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Netflix has acquired Night School Studio, the developer behind the critically-acclaimed Oxenfree.
Night School becomes the first game developer to be acquired by Netflix, which has made clear its intention to branch into video games as well as its trademark video streaming service.
In a press release on the Night School website, co-founder Sean Krankel stated that Netflix’s acquisition will give the studio freedom to continue to explore narrative-driven games.
“Night School wants to stretch our narrative and design aspirations across distinctive, original games with heart,” Krankel said. “Netflix gives film, TV, and now game makers an unprecedented canvas to create and deliver excellent entertainment to millions of people.
“Our explorations in narrative gameplay and Netflix’s track record of supporting diverse storytellers was such a natural pairing. It felt like both teams came to this conclusion instinctively.”
Oxenfree II: Lost Signals - announce trailer
Oxenfree II: Lost Signals was announced in April during a Nintendo Direct presentation, and is set for release next year on Switch, PS4, PS5 and PC. Krankel has assured fans, however, that these plans won’t change as a result of the Netflix deal.
“The Netflix team has shown the utmost care for protecting our studio culture and creative vision,” he explained. “We’ll keep making Oxenfree II. We’ll keep cooking up new game worlds.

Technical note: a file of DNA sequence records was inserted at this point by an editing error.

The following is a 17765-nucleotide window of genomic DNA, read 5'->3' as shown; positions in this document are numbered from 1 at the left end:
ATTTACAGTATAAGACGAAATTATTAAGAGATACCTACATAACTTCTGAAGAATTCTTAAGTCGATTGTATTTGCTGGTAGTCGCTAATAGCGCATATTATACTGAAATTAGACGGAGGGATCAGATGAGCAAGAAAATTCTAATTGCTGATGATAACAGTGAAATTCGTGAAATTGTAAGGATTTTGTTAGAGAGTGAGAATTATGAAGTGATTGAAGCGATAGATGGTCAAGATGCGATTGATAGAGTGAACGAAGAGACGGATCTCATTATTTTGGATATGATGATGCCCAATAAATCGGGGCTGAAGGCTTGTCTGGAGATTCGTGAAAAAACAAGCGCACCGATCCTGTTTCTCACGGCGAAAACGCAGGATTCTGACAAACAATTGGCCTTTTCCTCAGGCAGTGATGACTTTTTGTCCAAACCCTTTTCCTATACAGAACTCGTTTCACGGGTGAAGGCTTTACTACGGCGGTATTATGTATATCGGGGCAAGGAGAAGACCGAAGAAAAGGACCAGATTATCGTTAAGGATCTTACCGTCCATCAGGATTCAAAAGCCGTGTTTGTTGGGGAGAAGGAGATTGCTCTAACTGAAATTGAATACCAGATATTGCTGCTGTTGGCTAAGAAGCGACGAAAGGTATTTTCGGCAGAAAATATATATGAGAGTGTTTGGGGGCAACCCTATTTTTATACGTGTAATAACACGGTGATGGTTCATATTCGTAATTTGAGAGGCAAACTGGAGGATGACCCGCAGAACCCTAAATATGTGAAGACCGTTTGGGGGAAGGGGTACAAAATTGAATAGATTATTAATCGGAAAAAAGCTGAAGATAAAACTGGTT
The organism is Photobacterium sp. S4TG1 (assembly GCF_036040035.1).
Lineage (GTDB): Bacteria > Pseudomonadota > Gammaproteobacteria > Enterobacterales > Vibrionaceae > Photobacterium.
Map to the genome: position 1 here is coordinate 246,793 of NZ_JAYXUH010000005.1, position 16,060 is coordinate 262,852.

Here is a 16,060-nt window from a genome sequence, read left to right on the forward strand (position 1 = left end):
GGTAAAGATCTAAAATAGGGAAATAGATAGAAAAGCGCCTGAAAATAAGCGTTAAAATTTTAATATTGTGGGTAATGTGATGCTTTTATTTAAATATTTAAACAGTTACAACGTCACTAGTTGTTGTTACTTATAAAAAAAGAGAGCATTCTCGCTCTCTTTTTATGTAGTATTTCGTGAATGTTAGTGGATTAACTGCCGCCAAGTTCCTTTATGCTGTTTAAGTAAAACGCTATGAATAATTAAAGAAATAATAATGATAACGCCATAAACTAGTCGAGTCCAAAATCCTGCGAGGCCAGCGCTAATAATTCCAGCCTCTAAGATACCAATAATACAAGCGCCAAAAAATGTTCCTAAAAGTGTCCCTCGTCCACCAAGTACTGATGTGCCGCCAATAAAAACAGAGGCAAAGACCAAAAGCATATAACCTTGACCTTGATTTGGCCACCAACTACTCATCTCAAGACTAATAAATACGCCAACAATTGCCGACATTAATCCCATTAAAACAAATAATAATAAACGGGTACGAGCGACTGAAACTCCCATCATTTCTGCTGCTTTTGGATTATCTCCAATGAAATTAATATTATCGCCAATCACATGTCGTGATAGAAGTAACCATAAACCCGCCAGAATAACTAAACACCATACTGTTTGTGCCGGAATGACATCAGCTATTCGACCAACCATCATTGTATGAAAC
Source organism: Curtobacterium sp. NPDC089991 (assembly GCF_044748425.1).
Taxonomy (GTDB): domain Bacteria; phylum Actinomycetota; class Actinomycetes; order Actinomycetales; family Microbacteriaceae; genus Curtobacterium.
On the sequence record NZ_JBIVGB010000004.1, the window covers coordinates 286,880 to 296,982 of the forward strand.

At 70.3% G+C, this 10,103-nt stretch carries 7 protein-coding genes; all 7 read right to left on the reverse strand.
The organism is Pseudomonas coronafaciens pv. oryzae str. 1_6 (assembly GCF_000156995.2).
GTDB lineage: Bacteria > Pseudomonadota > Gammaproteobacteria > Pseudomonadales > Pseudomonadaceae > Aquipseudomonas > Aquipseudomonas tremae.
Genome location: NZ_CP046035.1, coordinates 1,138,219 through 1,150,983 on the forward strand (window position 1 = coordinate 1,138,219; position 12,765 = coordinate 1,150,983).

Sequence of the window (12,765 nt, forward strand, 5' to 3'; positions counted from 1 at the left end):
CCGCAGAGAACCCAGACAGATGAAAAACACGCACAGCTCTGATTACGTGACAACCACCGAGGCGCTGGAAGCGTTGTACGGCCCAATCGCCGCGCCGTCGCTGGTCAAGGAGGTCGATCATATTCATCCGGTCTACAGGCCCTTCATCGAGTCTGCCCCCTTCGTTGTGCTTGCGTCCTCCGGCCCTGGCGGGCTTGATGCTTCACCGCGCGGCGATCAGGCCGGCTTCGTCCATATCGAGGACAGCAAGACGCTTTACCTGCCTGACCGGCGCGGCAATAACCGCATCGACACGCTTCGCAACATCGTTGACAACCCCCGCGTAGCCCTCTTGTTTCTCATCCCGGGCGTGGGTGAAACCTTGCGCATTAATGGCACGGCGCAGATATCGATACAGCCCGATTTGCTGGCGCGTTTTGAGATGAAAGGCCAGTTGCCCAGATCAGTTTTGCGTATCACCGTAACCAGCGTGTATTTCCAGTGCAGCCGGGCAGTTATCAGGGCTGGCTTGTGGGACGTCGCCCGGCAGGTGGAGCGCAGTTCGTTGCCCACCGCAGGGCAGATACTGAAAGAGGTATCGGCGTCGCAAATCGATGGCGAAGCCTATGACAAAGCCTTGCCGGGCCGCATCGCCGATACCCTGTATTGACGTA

“For now, there’s a kaleidoscope of butterflies in our team’s collective stomachs (apparently that’s what you call a group of butterflies?). Because we truly believe we’ve got a chance to positively impact the way people discover, play, and share story games with each other.”
The company officially confirmed in July that it was expanding into video games as part of a report on its financial results for the period.
It said it was currently “in the early stages” of expanding into games, building on its earlier efforts around interactive television (like Black Mirror Bandersnatch) and its Stranger Things games.
Games will be included in members’ Netflix subscription at no additional cost, the company said, and initially it will be “primarily” focused on games for mobile devices.
The media company has already rolled out the first step of this expansion by letting Polish subscribers access two mobile games.
The games – Strangers Things 3 and Stranger Things 1984 – were previously paid releases on mobile, but now Polish Netflix subscribers can download the Android versions for free.
Netflix promises that any games downloaded as part of a Netflix membership will have no ads, no in-app purchases and will be available at no extra cost.
“It’s very, very early days and we’ve got a lot of work to do in the months ahead, but this is the first step,” a tweet by the official Netflix Geeked account said at the time.